HOLLOW ORANGE Numbers 1-6 San Francisco Cranium Press Poetry BRAUTIGAN et al 1966-1970
HOLLOW ORANGE 1-6. A complete run of this short lived poetry publication that thrived in San Francisco's Haight Ashbury District during its heydays. Published and edited by Clifford Burke at his Cranium Press which was located on Shrader Street in the heart of the Haight.
Six thin little chapbooks, paper wrappers, sewn bound except for #6 which is unbound (as is almost every copy I have seen except for a few that were staple bound perhaps by a previous owner), 5x7 inches, approximately 20-30 pages each.
Includes the three scarcest issues: Orange One (the first issue), Orange 4 (which includes four early poems by Richard Brautigan), and Orange 3 (the women poets issue which includes a poem by Mary Norbert Korte).
Included with the six issues is an orange printed card announcing a poetry reading by Clifford Burke and Sue Diridoni at the INTERSECTION (Intersection for the Arts, San Francisco), undated but circa 1968. Sue Diridoni had poems in two of the issues.
All six chapbooks are in NEAR FINE to FINE condition, the nicest set of these publications I have seen.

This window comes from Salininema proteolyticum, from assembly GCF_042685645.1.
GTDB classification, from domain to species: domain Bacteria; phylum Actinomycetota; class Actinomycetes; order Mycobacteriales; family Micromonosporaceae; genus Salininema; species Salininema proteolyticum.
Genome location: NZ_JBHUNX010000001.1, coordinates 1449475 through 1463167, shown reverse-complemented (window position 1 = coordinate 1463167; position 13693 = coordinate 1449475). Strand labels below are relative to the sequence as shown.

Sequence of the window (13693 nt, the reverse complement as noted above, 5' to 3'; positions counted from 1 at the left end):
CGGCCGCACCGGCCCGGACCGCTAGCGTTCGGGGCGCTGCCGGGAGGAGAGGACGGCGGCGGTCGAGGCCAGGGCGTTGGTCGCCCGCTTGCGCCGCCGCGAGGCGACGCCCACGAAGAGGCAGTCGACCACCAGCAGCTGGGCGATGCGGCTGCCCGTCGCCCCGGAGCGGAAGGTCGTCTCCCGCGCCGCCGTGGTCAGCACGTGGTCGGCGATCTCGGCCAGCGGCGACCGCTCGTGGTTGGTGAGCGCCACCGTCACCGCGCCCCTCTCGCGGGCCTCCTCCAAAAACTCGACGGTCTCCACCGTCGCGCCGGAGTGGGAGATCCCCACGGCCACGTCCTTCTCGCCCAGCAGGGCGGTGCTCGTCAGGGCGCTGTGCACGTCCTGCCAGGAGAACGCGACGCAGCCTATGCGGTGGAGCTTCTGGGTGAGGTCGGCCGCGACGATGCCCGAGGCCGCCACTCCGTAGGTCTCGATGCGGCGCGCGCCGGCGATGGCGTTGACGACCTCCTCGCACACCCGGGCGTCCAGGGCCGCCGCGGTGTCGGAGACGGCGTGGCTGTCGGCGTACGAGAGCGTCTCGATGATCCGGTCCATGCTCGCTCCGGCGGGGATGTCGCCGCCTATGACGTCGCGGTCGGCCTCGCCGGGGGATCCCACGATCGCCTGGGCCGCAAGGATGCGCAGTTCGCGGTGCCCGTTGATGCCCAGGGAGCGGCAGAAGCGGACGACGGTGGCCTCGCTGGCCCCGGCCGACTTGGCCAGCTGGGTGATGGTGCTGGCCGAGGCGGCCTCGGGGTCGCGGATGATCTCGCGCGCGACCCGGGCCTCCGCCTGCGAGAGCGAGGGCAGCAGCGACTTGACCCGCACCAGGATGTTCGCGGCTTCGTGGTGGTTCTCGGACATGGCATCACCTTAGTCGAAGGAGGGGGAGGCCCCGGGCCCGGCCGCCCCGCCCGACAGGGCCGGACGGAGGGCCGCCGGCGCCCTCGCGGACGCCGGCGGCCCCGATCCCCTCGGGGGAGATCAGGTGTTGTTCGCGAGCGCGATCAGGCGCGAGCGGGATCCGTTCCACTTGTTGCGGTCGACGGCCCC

Susan Diridoni was a psychotherapist and poet. She was well known in the San Francisco Bay Area haiku poetry community. She died on July 30, 2022. These came from her estate.
About CLIFFORD BURKE (from his Desert Rose Press website):
******I first became interested in type and printing when I was in college, working at a summer job for a small local newspaper. A working print shop in those days, with its antique equipment and fascinating denizens, was still so much like one of the ancient craft guilds that being introduced to the "mysteries" as a youngster made a powerful lasting impression. I can still remember that funky small town shop and the training I got there in vivid detail.
That training outlined a path; subsequent opportunities seemed always to veer toward printing. I found myself in the early Sixties smack in the middle of the political and literary upheavals of Berkeley and San Francisco and so the craft of printing and political activism and literary bookmaking all came together in an "underground" print shop called CRANIUM PRESS.
Through the following years of writing, environmentalism, community work and raising kids, bits and pieces of the old Cranium Press stayed with me...******